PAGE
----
A Numerical Study of Polarization Tests Applied to Corrosion in Reinforced Concrete

ABOUT THE INTERNATIONAL CONCRETE ABSTRACTS PORTAL

  • The International Concrete Abstracts Portal is an ACI led collaboration with leading technical organizations from within the international concrete industry and offers the most comprehensive collection of published concrete abstracts.

International Concrete Abstracts Portal

  


Title: A Numerical Study of Polarization Tests Applied to Corrosion in Reinforced Concrete

Author(s): J. Marchand, S. Laurens, Y. Protière, E. Samson

Publication: Special Publication

Volume: 312

Issue:

Appears on pages(s): 1-12

Keywords: finite element analysis, guard ring, linear polarization, localized corrosion, modeling, reinforcement corrosion

Date: 10/1/2016

Abstract:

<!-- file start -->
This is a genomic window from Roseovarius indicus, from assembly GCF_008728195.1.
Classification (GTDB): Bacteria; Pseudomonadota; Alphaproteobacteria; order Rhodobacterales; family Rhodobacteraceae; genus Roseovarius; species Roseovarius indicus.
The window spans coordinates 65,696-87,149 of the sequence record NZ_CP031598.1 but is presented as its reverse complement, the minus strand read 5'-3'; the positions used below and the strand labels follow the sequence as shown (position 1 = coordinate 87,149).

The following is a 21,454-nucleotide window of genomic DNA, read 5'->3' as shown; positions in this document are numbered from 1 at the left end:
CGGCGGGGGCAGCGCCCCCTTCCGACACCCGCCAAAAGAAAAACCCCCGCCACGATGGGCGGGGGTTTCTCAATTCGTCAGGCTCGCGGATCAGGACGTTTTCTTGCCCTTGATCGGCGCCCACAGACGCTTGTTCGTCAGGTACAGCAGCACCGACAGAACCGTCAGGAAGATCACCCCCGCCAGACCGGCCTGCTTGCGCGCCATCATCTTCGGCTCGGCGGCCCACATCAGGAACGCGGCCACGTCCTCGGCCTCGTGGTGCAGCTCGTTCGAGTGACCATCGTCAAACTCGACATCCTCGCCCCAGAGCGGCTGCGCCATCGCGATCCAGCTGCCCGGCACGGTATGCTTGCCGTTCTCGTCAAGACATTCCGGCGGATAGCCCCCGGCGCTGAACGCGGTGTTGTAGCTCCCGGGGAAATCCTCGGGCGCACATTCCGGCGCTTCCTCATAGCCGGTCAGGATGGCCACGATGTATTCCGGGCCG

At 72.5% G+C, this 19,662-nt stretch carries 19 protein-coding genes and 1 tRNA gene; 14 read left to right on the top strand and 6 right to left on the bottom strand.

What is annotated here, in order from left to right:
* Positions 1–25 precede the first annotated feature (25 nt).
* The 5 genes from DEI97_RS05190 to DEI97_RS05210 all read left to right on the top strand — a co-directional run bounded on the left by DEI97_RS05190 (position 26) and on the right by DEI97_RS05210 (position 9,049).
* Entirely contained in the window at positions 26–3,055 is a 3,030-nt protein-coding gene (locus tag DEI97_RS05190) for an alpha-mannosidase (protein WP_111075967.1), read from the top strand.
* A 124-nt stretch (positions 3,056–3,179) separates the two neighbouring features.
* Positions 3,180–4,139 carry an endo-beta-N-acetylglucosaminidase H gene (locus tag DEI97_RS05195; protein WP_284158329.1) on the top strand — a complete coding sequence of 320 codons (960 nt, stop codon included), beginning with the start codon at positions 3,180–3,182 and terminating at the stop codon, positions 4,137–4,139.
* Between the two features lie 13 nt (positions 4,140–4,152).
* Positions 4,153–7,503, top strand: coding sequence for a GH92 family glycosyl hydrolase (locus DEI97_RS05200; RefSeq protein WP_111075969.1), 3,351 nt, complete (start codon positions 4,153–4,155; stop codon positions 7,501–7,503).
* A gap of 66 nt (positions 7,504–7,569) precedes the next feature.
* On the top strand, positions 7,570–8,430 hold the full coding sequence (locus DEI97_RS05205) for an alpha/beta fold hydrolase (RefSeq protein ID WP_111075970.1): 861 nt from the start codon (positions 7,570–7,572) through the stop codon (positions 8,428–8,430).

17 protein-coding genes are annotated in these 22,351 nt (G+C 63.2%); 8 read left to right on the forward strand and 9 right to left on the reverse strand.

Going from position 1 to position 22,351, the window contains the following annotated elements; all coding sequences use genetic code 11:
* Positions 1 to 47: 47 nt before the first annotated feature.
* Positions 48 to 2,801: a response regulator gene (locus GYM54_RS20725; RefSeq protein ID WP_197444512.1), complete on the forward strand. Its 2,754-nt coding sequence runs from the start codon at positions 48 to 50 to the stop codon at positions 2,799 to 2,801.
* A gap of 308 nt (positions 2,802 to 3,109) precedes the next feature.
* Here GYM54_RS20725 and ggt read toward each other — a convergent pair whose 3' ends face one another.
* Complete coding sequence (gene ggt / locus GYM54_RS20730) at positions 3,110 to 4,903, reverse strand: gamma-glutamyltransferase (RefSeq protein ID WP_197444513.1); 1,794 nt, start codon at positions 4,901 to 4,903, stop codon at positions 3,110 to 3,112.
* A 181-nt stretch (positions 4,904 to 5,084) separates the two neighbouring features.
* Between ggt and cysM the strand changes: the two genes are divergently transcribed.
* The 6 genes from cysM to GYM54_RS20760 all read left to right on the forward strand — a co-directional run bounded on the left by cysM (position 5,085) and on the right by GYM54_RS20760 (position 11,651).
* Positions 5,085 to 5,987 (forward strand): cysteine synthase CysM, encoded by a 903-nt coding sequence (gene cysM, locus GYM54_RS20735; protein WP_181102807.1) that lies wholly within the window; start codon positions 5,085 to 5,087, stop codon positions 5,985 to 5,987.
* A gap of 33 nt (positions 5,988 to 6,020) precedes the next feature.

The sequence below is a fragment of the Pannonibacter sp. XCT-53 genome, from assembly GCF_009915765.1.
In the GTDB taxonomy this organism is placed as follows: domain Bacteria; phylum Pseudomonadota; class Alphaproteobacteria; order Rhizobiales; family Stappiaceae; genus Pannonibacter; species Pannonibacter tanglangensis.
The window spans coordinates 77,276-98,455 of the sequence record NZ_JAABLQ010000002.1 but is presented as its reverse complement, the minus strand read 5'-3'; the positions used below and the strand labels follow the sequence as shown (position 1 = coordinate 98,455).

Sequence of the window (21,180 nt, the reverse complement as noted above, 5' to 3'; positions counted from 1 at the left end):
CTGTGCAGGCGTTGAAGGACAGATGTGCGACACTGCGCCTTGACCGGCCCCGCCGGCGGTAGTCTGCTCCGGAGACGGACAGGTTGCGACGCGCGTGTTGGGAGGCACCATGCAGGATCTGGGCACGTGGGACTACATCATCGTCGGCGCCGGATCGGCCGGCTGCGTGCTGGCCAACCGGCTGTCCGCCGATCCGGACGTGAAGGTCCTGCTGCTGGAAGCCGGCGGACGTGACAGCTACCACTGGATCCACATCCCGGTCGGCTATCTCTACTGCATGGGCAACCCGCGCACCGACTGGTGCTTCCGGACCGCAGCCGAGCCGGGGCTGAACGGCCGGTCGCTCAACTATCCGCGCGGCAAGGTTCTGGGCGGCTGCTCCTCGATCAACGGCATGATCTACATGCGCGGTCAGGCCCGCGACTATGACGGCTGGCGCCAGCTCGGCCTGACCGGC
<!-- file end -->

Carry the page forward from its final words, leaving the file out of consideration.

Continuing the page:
The evaluation of steel corrosion in reinforced concrete is commonly carried out using techniques like half-cell potential (HCP) and linear polarization resistance (LPR) measurements. The latter is however the subject of interrogations concerning the relevance of the method and the actual steel area polarized by the external current Ice applied from a surface counter-electrode. To control the path of the polarizing current Ice towards a specific steel area, a current-confining device (guard-ring) is used in some LPR instruments, which imposes an additional current Igr around the counter-electrode. The impact of this guard-ring on LPR measurements is deduced from the uniform corrosion assumption. However, previous works have shown that the polarizing current spreading in macrocell corrosion systems is more complex and does not verify the uniform corrosion hypothesis. This paper presents the results of a 2D numerical study providing new insights on the theoretical impact of a guard-ring in case of galvanostatic pulse measurements performed on a macrocell corrosion system. The polarizing and confining currents are spread in a similar way over the macrocell system. In the case of an anodic polarization, both Ice and Igr are collected by the active steel area. In the cathodic direction, both Ice and Igr are spread over the passive areas. Consequently, numerical results show that the assumed confining effect cannot be achieved in presence of corrosion macrocells and it is actually impossible to define a specific polarized area. Moreover, since polarizing and confining currents have similar distributions, the confining current fully contributes to the system polarization, while it is not considered in LPR measurement analyses.